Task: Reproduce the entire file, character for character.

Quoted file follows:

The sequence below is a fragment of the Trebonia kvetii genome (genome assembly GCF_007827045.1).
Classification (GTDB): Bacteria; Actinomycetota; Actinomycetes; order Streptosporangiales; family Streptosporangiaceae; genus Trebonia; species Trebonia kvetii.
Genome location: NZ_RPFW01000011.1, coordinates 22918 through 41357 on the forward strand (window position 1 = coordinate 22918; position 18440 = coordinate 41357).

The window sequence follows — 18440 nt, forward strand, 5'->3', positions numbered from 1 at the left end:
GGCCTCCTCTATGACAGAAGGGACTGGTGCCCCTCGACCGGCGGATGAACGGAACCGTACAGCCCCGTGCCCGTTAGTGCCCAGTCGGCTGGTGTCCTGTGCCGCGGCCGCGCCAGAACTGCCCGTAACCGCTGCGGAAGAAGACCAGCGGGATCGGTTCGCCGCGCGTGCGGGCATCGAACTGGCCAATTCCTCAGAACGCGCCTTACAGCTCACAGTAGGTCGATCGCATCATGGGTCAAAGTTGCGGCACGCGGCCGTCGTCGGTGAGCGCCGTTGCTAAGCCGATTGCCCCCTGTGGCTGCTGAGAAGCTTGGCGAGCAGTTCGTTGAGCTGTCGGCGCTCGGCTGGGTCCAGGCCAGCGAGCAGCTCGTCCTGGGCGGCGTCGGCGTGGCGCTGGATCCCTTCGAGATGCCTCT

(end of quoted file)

The sequence below is a fragment of the Trebonia kvetii genome (genome assembly GCF_007827045.1).
Classification (GTDB): Bacteria; Actinomycetota; Actinomycetes; order Streptosporangiales; family Streptosporangiaceae; genus Trebonia; species Trebonia kvetii.
Genome location: NZ_RPFW01000011.1, coordinates 22918 through 41357 on the forward strand (window position 1 = coordinate 22918; position 18440 = coordinate 41357).

The window sequence follows — 18440 nt, forward strand, 5'->3', positions numbered from 1 at the left end:
GGCCTCCTCTATGACAGAAGGGACTGGTGCCCCTCGACCGGCGGATGAACGGAACCGTACAGCCCCGTGCCCGTTAGTGCCCAGTCGGCTGGTGTCCTGTGCCGCGGCCGCGCCAGAACTGCCCGTAACCGCTGCGGAAGAAGACCAGCGGGATCGGTTCGCCGCGCGTGCGGGCATCGAACTGGCCAATTCCTCAGAACGCGCCTTACAGCTCACAGTAGGTCGATCGCATCATGGGTCAAAGTTGCGGCACGCGGCCGTCGTCGGTGAGCGCCGTTGCTAAGCCGATTGCCCCCTGTGGCTGCTGAGAAGCTTGGCGAGCAGTTCGTTGAGCTGTCGGCGCTCGGCTGGGTCCAGGCCAGCGAGCAGCTCGTCCTGGGCGGCGTCGGCGTGGCGCTGGATCCCTTCGAGATGCCTCT